The Indian government has announced ambitious plans to reach and surpass the 2027 renewable energy targets set in Paris last year.
As reported by The Guardian, a draft 10-year energy blueprint published this week predicts India will be generating 57% of its electricity from renewable sources by 2027. The Paris climate accord target was 40% by 2030.
The draft also indicated that no new coal-fired power stations were likely to be required to meet Indian energy needs until at least 2027, raising further doubts over the viability of Indian mining investments overseas, such as the energy company Adani’s Carmichael mine in Queensland, the largest coalmine planned to be built in Australia.
India’s energy minister, Piyush Goyal, has been appealing to wealthier nations to provide capital to invest in renewable energy projects to help the country reach and exceed the targets agreed in Paris in November 2015, reported The Guardian.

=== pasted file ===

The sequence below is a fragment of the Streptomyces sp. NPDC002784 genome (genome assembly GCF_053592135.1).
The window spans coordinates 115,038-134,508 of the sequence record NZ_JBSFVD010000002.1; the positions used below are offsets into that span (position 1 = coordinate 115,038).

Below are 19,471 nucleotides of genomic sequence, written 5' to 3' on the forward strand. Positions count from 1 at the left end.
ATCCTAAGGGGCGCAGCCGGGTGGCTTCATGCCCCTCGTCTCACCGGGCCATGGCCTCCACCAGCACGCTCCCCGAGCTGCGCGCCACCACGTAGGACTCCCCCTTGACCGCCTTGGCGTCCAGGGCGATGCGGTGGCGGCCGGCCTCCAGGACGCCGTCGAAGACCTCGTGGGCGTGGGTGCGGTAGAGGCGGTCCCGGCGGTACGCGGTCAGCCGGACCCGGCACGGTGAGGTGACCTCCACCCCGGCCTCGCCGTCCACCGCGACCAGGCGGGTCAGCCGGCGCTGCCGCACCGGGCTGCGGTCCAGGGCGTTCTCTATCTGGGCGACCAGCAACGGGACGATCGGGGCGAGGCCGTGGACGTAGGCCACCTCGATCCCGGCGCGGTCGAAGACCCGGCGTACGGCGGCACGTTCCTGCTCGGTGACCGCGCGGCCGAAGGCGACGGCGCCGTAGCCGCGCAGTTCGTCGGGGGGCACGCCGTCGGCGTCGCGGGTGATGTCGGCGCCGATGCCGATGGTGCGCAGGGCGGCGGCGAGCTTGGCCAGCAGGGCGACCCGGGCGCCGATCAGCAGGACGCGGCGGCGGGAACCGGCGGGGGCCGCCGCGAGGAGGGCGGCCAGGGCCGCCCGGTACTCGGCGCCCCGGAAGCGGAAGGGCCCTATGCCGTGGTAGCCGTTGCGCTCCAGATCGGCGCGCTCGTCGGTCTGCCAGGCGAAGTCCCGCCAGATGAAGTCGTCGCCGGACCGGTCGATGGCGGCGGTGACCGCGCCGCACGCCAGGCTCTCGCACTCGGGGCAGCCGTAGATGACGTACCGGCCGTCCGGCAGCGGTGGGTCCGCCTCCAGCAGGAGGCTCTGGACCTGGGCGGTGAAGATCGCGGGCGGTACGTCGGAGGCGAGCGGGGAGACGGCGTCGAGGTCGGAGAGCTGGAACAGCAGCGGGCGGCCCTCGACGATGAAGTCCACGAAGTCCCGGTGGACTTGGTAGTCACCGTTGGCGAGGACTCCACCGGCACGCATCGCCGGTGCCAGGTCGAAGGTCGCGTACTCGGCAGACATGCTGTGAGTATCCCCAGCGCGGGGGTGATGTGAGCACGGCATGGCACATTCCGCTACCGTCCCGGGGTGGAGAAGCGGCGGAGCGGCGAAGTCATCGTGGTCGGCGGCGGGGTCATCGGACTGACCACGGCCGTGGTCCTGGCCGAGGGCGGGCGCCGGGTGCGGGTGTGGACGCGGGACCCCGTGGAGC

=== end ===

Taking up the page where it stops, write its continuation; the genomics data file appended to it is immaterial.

In the 2027 forecasts, India aims to generate 275 gigawatts of total renewable energy, in addition to 72GW of hydroenergy and 15GW of nuclear energy. Nearly 100GW would come from “other zero emission” sources, with advancements in energy efficiency expected to reduce the need for capacity increases by 40GW over 10 years.